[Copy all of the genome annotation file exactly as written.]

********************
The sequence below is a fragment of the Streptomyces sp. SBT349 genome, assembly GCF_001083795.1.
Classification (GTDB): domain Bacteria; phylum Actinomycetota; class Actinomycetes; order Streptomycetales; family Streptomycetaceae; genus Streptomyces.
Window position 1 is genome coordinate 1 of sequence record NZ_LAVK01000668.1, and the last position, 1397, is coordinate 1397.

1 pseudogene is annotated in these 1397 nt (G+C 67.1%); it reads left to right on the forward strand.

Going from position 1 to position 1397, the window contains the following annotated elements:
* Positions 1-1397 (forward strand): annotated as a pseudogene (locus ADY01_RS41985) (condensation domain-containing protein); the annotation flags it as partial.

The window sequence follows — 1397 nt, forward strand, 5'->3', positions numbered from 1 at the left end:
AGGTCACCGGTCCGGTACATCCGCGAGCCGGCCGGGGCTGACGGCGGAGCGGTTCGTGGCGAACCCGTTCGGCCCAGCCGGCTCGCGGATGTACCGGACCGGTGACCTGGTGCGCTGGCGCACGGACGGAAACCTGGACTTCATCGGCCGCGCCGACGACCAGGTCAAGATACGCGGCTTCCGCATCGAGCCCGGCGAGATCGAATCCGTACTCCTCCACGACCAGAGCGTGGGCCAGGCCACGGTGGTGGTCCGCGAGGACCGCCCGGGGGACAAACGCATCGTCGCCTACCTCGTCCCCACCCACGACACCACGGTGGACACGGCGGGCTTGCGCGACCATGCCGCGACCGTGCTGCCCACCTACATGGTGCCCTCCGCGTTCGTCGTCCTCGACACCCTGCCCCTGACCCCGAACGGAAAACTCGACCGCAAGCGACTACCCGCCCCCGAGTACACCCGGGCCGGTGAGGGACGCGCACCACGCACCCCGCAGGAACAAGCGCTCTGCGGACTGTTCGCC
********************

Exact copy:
The sequence below is a fragment of the Streptomyces sp. SBT349 genome, assembly GCF_001083795.1.
Classification (GTDB): domain Bacteria; phylum Actinomycetota; class Actinomycetes; order Streptomycetales; family Streptomycetaceae; genus Streptomyces.
Window position 1 is genome coordinate 1 of sequence record NZ_LAVK01000668.1, and the last position, 1397, is coordinate 1397.

1 pseudogene is annotated in these 1397 nt (G+C 67.1%); it reads left to right on the forward strand.

Going from position 1 to position 1397, the window contains the following annotated elements:
* Positions 1-1397 (forward strand): annotated as a pseudogene (locus ADY01_RS41985) (condensation domain-containing protein); the annotation flags it as partial.

The window sequence follows — 1397 nt, forward strand, 5'->3', positions numbered from 1 at the left end:
AGGTCACCGGTCCGGTACATCCGCGAGCCGGCCGGGGCTGACGGCGGAGCGGTTCGTGGCGAACCCGTTCGGCCCAGCCGGCTCGCGGATGTACCGGACCGGTGACCTGGTGCGCTGGCGCACGGACGGAAACCTGGACTTCATCGGCCGCGCCGACGACCAGGTCAAGATACGCGGCTTCCGCATCGAGCCCGGCGAGATCGAATCCGTACTCCTCCACGACCAGAGCGTGGGCCAGGCCACGGTGGTGGTCCGCGAGGACCGCCCGGGGGACAAACGCATCGTCGCCTACCTCGTCCCCACCCACGACACCACGGTGGACACGGCGGGCTTGCGCGACCATGCCGCGACCGTGCTGCCCACCTACATGGTGCCCTCCGCGTTCGTCGTCCTCGACACCCTGCCCCTGACCCCGAACGGAAAACTCGACCGCAAGCGACTACCCGCCCCCGAGTACACCCGGGCCGGTGAGGGACGCGCACCACGCACCCCGCAGGAACAAGCGCTCTGCGGACTGTTCGCC